Summary: The opening of our study of the book of Ephesians. This sermon gives a brief overview of the book, it’s purpose, and theme

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The Letter to Ephesus

Text: Ephesians 1:1-2

By: Ken McKinley

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We are beginning a sermon series on the book of Ephesians and in doing so I hope that we can dig out all the truth of this great letter from the Apostle Paul to the church in Ephesus. Now just like when you read any kind of book, its important to take a little bit of time and go over the introduction. It’s important because the introductions usually lays a foundation; a historical and contextual foundation if you will. In order to interpret any book of the Bible properly, it’s important that we understand who the book was originally written to, who wrote it, and the cause for writing the book.

So lets take a look at that quickly; The book was originally a letter (epistle) and it was written to the church in Ephesus, by the Apostle Paul. The book naturally splits into two sections; the 1st is chapter 1 to chapter 3. Chapters 1, 2, and 3 deal with doctrine or teachings. Then chapters 4 – 6 are practical application. In other words, the working of our faith, how we should live our lives as Christians.

The two key verses in both of these sections are found at the start of each of the sections. Look at chapter 1 verse 3 (Read). The second key verse for the second section is found in chapter 4 vs. 1 (read). So what Paul has done in this letter is to briefly discuss in the first 3 chapters all that we are in Christ, all that we have in Christ, the blessings we have inherited through the blood of Christ, and then, in chapter 4 he says, “Now that you know who you are and Whose you are, ‘Walk worthy of your vocation and calling.’”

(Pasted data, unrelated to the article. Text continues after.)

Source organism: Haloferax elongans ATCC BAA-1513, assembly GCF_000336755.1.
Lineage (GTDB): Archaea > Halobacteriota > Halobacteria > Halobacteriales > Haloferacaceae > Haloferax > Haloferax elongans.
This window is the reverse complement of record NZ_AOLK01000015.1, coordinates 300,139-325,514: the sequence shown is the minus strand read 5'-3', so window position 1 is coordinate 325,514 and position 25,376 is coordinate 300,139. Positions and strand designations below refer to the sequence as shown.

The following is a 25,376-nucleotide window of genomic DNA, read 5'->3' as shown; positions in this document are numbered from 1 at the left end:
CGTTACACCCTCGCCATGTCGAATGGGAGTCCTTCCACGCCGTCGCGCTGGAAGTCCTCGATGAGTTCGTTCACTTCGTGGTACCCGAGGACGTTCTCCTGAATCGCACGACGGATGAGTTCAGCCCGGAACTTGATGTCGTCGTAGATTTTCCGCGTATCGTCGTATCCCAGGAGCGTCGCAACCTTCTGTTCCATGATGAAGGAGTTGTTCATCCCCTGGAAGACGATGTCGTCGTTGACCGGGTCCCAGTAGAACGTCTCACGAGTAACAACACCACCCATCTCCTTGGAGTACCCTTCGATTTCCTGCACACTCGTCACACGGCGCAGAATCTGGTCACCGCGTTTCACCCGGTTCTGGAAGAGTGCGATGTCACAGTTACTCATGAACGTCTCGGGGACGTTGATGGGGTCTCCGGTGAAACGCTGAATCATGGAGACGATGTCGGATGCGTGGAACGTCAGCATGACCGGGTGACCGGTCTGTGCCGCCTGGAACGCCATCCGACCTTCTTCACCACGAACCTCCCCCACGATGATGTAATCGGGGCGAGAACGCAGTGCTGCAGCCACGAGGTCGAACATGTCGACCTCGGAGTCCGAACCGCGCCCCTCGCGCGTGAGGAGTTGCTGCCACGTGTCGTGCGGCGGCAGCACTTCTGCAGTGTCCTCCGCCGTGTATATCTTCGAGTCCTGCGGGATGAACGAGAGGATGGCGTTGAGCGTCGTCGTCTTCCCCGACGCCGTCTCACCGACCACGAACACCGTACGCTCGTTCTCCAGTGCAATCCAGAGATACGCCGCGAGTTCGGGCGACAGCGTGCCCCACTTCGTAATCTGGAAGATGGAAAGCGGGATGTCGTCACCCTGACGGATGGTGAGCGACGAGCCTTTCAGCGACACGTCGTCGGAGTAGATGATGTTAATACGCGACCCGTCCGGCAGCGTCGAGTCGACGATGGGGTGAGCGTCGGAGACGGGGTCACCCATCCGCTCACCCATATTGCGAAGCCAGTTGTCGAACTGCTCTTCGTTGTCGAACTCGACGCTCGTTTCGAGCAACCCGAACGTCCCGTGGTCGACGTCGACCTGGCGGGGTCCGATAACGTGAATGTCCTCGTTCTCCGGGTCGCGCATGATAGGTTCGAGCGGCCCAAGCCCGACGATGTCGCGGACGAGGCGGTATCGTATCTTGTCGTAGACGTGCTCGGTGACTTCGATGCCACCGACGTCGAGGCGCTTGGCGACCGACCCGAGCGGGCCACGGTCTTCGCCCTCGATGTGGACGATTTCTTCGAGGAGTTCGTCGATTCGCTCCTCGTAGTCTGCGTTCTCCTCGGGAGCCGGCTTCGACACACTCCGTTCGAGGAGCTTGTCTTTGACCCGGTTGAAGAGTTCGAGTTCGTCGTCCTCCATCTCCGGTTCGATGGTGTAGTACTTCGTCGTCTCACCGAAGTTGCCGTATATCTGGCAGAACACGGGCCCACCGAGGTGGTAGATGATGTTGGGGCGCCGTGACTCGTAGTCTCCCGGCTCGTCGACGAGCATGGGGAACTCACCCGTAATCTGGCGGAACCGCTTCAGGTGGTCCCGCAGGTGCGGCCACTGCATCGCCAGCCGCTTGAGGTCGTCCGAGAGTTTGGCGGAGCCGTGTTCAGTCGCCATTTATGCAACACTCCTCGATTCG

A reoccurring theme you find in the book of Ephesians is that Paul is speaking of mysteries. Chapter 1 vs. 11 we see a mystery concerning the will of God. Chapter 2 there is the mystery of the church – how God has grafted into the vine people from all nationalities and backgrounds, and reconciled man to Himself. Chapter 3 vs. 4 we see a mystery of Christ, the mystery of His person, of His being, and His duty presently in heaven. Chapter 4 we read about the mystery of the unity of the Body of Christ. Chapter 5 we find the mystery of Christ’s love for the church. Chapter 6 we see the mystery of the Gospel, about how it will be proclaimed with boldness, even if the one proclaiming it is a prisoner.

And like I said, this letter was written to the church in Ephesus. Ephesus was one of the largest Mediterranean cities of that time, with a population of about 500,000 people (which was considered huge for those days). Paul first came through Ephesus on his 2nd missionary journey (see Acts 18). He wasn’t there long, only a few nights, but he did manage to debate with the Jewish leaders at the synagogue. The Bible tells us that they were so impressed with what Paul had to say that they begged him to stay, Paul had business in Jerusalem but he promised that he would be back, God willing. The book of Acts tells us that Paul did make it back through Ephesus and spent 3 years in the city. About ten years after Paul had left he wrote this letter to the church in Ephesus. Paul was imprisoned in Rome at that time. And if you think about it, that may have been a good thing. Prison slowed Paul down enough so that he could write several of the New Testament books.

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